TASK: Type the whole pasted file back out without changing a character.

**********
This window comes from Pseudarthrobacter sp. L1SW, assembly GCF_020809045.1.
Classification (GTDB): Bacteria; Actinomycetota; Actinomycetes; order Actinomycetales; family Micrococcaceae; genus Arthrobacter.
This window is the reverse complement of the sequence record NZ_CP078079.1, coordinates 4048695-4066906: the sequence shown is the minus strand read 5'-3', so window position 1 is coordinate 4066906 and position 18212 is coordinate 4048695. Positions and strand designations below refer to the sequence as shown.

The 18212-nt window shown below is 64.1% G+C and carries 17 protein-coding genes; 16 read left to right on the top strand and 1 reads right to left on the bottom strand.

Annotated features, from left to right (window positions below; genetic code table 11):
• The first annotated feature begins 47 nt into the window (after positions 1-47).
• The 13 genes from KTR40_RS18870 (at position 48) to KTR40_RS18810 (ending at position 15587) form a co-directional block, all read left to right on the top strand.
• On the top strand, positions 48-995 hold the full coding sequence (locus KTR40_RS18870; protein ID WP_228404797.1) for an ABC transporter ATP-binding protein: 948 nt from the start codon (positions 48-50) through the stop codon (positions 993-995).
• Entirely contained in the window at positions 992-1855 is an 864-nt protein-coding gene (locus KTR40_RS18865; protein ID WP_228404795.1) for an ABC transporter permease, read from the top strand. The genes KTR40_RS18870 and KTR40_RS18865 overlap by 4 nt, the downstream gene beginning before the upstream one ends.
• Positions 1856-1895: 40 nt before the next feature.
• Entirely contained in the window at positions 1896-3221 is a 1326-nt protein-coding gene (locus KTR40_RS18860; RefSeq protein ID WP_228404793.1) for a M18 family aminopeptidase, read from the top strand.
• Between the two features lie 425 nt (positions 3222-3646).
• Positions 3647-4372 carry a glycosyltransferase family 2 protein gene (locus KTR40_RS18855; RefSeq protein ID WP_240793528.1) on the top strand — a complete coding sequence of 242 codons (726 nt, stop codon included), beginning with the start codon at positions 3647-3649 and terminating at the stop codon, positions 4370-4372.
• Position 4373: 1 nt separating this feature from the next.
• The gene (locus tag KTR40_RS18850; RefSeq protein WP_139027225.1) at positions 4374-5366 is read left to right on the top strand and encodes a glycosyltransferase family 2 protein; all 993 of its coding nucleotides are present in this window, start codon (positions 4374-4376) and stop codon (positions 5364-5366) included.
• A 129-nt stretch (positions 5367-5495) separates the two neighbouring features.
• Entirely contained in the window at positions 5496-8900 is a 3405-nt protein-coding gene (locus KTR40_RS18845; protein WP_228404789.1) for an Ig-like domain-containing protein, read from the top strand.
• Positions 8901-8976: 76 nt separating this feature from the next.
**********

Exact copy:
This window comes from Pseudarthrobacter sp. L1SW, assembly GCF_020809045.1.
Classification (GTDB): Bacteria; Actinomycetota; Actinomycetes; order Actinomycetales; family Micrococcaceae; genus Arthrobacter.
This window is the reverse complement of the sequence record NZ_CP078079.1, coordinates 4048695-4066906: the sequence shown is the minus strand read 5'-3', so window position 1 is coordinate 4066906 and position 18212 is coordinate 4048695. Positions and strand designations below refer to the sequence as shown.

The 18212-nt window shown below is 64.1% G+C and carries 17 protein-coding genes; 16 read left to right on the top strand and 1 reads right to left on the bottom strand.

Annotated features, from left to right (window positions below; genetic code table 11):
• The first annotated feature begins 47 nt into the window (after positions 1-47).
• The 13 genes from KTR40_RS18870 (at position 48) to KTR40_RS18810 (ending at position 15587) form a co-directional block, all read left to right on the top strand.
• On the top strand, positions 48-995 hold the full coding sequence (locus KTR40_RS18870; protein ID WP_228404797.1) for an ABC transporter ATP-binding protein: 948 nt from the start codon (positions 48-50) through the stop codon (positions 993-995).
• Entirely contained in the window at positions 992-1855 is an 864-nt protein-coding gene (locus KTR40_RS18865; protein ID WP_228404795.1) for an ABC transporter permease, read from the top strand. The genes KTR40_RS18870 and KTR40_RS18865 overlap by 4 nt, the downstream gene beginning before the upstream one ends.
• Positions 1856-1895: 40 nt before the next feature.
• Entirely contained in the window at positions 1896-3221 is a 1326-nt protein-coding gene (locus KTR40_RS18860; RefSeq protein ID WP_228404793.1) for a M18 family aminopeptidase, read from the top strand.
• Between the two features lie 425 nt (positions 3222-3646).
• Positions 3647-4372 carry a glycosyltransferase family 2 protein gene (locus KTR40_RS18855; RefSeq protein ID WP_240793528.1) on the top strand — a complete coding sequence of 242 codons (726 nt, stop codon included), beginning with the start codon at positions 3647-3649 and terminating at the stop codon, positions 4370-4372.
• Position 4373: 1 nt separating this feature from the next.
• The gene (locus tag KTR40_RS18850; RefSeq protein WP_139027225.1) at positions 4374-5366 is read left to right on the top strand and encodes a glycosyltransferase family 2 protein; all 993 of its coding nucleotides are present in this window, start codon (positions 4374-4376) and stop codon (positions 5364-5366) included.
• A 129-nt stretch (positions 5367-5495) separates the two neighbouring features.
• Entirely contained in the window at positions 5496-8900 is a 3405-nt protein-coding gene (locus KTR40_RS18845; protein WP_228404789.1) for an Ig-like domain-containing protein, read from the top strand.
• Positions 8901-8976: 76 nt separating this feature from the next.